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ARS Home » Pacific West Area » Albany, California » Western Regional Research Center » Invasive Species and Pollinator Health » Research » Publications at this Location » Publication #212458

Title: Comparing Alternative Management Strategies of Fire, Grazing, and Weed Control Using Spatial Modeling

item De Queiroz, Tara

Submitted to: Ecological Modelling
Publication Type: Peer Reviewed Journal
Publication Acceptance Date: 6/29/2007
Publication Date: 8/13/2007
Citation: Provencher, L., Forbis, T.A., Frid, L., Medlyn, G. 2007. Comparing alternative management strategies of fire, grazing, and weed control using spatial modeling. Ecological Modelling. 209:249-263.

Interpretive Summary: Estimating the effects of multiple factors in land management is a difficult task, particularly when there is controversy surrounding management tools such as livestock grazing, prescribed fire, and the application of herbicides on public lands. Spatial modeling is one tool that can allow public lands managers, users, and other interest groups to conduct systematic comparisons of land management strategies and view projected management results on maps of the landscape of interest. In this paper, we report on efforts by a collaborative group to compare 6 different management scenarios over 20 years on a large (>350,000 acres) public lands management area in eastern Nevada. Management scenarios tested differed in their use of prescribed fire and suppression of natural fires, livestock grazing, mechanical fuels treatments of vegetation and the use of herbicides to control invasive weeds and native woody plants. The levels of restoration treatments in the scenarios were based on the Ely, Nevada Bureau of Land Management’s restoration budget, and incremental increases in that budget. After 20 years, we found that even with budget increases, differences among different management scenarios were small due to the large acreage of degraded shrublands and woodlands. However, restoration treatments were able to effectively maintain good-condition sites that would otherwise have been lost. We found that varying livestock grazing made little difference, and that mechanical and chemical restoration treatments, though expensive, were effective in maintaining good condition vegetation.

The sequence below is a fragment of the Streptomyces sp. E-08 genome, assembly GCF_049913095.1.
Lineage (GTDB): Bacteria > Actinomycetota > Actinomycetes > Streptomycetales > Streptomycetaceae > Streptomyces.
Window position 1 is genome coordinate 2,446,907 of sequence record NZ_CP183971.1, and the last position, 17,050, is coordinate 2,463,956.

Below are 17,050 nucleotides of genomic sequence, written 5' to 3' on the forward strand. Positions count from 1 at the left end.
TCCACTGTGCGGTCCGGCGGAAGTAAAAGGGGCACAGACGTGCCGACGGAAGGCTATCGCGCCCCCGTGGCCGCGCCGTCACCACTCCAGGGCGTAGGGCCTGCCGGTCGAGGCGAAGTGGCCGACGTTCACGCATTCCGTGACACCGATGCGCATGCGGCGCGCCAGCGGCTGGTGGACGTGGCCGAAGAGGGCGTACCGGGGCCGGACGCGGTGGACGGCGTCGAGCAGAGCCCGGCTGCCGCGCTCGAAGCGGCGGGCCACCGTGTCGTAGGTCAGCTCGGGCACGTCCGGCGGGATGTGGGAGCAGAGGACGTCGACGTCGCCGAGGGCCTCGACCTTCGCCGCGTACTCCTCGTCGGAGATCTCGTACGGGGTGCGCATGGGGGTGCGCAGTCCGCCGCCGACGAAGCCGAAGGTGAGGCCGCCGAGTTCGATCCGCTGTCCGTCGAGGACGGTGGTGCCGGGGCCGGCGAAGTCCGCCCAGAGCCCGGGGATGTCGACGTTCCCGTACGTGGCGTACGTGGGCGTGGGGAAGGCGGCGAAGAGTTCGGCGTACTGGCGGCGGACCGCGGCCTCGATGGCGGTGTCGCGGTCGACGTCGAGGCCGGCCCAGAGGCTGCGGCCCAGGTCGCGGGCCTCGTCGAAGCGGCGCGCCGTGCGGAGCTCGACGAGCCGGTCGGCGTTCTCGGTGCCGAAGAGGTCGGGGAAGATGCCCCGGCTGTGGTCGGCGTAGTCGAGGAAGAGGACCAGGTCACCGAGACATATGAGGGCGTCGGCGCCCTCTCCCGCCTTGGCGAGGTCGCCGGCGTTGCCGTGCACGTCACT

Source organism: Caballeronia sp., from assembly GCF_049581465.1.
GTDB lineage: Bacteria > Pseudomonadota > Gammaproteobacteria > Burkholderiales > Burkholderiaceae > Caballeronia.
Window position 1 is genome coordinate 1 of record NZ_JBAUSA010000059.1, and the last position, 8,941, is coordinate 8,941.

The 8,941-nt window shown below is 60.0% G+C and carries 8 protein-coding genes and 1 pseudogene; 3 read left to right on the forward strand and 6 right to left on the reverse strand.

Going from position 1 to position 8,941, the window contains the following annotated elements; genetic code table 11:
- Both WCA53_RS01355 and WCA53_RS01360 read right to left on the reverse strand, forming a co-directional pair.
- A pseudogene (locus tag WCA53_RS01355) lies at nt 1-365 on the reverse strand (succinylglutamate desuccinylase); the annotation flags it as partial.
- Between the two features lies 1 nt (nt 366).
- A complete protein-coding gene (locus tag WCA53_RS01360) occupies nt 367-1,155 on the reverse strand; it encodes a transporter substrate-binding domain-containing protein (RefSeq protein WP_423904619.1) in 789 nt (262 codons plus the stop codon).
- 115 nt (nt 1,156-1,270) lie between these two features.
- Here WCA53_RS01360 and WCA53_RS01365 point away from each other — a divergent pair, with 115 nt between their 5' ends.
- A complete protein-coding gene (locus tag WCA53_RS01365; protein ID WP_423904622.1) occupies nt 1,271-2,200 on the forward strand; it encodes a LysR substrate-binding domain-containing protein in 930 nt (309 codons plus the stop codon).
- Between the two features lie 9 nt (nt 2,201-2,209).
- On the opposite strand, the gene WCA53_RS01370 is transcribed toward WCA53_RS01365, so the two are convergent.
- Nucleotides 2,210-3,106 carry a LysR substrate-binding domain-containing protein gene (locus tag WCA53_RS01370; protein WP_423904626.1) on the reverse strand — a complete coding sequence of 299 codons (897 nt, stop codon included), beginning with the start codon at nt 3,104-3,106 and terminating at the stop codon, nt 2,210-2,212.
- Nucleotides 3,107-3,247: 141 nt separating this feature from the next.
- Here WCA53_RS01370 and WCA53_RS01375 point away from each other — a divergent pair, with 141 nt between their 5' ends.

Technical Abstract: Modeling can be used to resolve controversies generated by differing opinions about the effects of livestock grazing, fire management, and herbicide application on western public lands. We used spatial simulations of 10 potential vegetation types to compare 6 management scenarios over 20 years in a 141,853 hectare landscape in eastern Nevada. Scenarios were compared by incrementally varying one factor at a time and were based on the Bureau of Land Management’s (BLM) potential restoration plans. The following factors were varied: managed fire, livestock grazing, mechanical and chemical treatment of vegetation, and restoration budgets. After 20 years the differences in vegetative composition between scenarios were small. BLM’s level of funding was too low to improve ecological condition because the landscape was too degraded, however, current funding could maintain communities that retained native perennial understories. In general, the effects of livestock grazing were minor and undesirable compared to benefits gained from the use of mechanical and chemical methods followed by seeding. Mechanical methods and herbicide application in addition to current fire management had more desirable effects than without it.